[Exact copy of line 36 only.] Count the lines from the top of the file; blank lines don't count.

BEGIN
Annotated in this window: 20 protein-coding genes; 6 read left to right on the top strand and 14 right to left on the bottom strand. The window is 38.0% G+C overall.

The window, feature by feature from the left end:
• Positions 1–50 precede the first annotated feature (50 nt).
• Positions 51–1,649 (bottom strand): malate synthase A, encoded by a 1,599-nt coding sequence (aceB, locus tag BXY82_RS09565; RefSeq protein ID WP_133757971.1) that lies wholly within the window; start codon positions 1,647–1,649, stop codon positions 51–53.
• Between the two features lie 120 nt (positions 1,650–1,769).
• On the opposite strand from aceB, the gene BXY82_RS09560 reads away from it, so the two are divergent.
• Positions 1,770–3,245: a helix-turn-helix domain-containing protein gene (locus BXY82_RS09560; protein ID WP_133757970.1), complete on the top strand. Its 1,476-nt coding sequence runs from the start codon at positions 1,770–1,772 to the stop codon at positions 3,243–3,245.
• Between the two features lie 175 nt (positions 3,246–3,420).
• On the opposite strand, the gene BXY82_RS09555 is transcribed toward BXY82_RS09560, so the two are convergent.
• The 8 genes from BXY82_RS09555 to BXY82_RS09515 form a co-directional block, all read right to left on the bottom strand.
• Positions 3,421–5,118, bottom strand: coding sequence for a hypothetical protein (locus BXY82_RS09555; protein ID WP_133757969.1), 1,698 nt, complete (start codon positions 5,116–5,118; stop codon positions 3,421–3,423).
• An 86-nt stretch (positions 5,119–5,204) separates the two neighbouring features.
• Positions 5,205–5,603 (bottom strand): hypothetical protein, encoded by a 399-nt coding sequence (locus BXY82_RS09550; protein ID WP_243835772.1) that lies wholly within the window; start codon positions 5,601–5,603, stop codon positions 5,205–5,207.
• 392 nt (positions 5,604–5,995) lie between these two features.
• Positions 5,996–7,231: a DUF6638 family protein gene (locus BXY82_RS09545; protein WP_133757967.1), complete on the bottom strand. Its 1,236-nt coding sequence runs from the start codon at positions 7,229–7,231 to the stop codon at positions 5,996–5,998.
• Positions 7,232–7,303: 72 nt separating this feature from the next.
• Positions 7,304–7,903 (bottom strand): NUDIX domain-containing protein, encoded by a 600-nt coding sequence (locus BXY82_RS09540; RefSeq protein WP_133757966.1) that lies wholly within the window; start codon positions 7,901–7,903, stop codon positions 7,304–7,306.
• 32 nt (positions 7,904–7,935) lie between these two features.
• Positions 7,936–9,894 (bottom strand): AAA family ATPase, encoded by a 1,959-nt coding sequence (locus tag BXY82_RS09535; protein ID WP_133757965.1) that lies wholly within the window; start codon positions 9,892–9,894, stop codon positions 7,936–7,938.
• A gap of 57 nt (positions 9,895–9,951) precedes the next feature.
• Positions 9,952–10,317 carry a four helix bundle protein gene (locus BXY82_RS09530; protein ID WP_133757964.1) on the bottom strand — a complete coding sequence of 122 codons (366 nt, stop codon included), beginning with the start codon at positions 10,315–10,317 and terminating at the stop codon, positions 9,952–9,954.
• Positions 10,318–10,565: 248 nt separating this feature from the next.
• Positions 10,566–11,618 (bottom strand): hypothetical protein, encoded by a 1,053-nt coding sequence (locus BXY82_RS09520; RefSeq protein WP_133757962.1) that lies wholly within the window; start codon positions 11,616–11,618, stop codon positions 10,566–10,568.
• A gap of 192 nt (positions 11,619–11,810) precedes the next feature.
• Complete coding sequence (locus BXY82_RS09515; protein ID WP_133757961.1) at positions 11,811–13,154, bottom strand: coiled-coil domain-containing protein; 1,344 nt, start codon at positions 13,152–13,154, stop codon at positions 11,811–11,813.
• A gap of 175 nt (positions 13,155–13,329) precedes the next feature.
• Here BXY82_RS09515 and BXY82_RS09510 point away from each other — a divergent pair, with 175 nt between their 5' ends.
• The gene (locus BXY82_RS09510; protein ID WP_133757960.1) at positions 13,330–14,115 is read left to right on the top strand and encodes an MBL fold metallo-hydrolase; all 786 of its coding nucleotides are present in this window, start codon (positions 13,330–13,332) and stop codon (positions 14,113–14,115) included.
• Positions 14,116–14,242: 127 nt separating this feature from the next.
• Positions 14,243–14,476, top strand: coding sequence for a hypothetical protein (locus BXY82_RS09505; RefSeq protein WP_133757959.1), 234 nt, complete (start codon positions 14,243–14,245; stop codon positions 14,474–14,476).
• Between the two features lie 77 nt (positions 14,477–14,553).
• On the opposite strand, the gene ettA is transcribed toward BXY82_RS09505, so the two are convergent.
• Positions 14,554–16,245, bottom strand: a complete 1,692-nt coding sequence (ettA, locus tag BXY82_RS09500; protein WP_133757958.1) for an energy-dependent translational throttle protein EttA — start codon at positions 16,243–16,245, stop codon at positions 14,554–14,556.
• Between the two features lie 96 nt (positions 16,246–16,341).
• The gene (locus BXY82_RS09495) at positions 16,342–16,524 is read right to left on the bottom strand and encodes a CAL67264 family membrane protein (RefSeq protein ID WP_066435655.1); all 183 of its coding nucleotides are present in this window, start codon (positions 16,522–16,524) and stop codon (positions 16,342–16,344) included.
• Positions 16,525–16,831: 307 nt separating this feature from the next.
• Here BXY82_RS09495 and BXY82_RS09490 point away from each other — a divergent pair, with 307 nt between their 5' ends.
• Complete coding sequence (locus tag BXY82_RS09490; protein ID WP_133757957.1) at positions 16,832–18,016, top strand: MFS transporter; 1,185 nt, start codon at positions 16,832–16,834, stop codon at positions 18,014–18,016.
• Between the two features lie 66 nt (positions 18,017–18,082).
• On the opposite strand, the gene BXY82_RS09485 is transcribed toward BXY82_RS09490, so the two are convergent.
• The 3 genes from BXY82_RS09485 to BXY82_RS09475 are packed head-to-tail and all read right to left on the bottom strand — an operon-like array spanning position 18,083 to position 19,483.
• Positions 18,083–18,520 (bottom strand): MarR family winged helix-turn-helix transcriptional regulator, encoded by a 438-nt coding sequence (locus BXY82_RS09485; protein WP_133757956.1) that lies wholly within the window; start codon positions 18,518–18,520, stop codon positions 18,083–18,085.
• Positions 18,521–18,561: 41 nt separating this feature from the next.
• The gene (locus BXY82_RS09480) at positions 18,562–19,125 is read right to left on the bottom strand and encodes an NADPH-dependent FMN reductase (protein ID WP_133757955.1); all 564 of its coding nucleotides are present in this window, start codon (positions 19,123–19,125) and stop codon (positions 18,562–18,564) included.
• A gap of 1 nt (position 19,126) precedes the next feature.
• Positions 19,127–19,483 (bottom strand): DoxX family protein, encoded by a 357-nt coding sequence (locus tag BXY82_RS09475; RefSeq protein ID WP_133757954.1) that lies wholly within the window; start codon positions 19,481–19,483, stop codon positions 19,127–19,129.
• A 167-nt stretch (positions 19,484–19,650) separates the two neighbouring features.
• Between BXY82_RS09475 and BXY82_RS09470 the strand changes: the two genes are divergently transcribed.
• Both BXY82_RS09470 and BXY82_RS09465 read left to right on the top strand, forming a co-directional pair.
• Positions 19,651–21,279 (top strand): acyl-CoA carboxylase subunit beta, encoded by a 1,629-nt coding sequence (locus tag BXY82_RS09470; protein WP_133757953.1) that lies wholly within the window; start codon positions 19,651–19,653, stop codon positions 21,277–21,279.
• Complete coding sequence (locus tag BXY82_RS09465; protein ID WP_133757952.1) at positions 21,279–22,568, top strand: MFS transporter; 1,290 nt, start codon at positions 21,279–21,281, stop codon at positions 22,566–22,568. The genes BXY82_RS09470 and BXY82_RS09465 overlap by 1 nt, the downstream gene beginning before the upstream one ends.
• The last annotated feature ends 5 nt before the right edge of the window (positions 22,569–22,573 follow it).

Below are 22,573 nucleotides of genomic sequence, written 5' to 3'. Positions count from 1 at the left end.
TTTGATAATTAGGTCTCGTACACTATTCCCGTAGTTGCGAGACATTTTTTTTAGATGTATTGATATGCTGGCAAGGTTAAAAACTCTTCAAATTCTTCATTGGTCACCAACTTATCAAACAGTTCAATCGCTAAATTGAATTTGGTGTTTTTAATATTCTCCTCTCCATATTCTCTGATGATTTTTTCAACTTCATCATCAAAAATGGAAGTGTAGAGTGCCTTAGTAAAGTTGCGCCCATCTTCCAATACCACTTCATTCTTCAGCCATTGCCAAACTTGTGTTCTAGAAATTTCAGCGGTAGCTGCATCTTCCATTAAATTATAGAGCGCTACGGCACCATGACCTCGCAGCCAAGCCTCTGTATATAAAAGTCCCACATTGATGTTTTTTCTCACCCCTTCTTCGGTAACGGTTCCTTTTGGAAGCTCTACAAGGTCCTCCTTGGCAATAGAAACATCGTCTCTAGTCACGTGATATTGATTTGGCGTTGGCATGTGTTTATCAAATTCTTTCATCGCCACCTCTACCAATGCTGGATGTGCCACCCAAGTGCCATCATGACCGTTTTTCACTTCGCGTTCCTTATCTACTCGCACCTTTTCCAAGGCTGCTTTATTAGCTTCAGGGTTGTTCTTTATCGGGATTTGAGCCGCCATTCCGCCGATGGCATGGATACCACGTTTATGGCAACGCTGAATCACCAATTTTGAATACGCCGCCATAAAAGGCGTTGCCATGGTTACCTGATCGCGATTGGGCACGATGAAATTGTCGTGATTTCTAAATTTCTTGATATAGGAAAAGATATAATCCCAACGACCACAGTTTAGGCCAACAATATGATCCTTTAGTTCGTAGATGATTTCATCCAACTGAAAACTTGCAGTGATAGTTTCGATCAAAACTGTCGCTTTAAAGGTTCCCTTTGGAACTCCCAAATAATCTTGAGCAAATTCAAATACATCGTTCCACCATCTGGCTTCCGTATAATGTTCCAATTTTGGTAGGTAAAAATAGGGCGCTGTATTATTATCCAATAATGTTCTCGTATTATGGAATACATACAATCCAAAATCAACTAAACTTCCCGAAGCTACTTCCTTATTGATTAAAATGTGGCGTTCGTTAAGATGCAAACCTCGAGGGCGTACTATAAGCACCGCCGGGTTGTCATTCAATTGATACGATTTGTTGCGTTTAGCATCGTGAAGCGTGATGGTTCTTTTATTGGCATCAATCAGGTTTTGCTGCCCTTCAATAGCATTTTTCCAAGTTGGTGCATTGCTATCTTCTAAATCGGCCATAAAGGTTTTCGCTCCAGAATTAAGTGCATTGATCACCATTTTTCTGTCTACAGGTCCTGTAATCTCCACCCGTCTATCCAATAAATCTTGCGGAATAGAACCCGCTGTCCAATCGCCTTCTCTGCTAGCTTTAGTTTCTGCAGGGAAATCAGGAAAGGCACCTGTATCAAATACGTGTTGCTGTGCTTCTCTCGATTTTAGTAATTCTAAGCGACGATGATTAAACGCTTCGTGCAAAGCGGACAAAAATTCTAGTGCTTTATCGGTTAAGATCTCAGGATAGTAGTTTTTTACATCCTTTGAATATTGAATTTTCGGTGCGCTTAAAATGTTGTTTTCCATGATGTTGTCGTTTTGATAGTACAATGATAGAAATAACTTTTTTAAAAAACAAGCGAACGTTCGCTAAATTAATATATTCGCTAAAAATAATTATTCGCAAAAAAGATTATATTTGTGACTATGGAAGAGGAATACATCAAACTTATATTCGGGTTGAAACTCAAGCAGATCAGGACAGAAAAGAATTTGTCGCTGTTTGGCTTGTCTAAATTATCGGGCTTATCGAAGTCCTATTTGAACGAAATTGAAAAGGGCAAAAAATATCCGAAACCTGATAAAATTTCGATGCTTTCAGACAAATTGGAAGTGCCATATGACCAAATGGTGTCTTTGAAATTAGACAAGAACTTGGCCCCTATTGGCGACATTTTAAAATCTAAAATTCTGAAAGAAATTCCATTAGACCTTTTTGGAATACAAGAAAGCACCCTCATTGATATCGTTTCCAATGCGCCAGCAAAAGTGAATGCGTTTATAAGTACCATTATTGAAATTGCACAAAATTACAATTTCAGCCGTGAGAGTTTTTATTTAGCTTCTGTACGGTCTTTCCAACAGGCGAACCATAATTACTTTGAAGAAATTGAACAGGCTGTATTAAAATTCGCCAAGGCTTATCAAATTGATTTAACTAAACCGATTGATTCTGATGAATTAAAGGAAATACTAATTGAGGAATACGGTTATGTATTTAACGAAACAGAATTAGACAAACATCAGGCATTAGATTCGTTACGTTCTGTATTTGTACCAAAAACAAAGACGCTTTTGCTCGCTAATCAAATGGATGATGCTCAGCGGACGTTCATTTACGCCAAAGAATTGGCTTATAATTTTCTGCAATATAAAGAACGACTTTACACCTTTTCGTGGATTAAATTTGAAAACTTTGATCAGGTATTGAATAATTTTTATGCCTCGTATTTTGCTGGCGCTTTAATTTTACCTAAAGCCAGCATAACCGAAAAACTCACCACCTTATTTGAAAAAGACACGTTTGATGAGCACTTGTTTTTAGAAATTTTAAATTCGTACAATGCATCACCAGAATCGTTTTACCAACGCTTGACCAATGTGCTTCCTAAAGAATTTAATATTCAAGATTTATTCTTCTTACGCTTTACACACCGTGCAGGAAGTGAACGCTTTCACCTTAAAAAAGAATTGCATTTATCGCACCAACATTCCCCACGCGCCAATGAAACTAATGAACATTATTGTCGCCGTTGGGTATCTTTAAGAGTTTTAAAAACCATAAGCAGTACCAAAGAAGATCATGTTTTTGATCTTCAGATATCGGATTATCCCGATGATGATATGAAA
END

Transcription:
• Positions 16,525–16,831: 307 nt separating this feature from the next.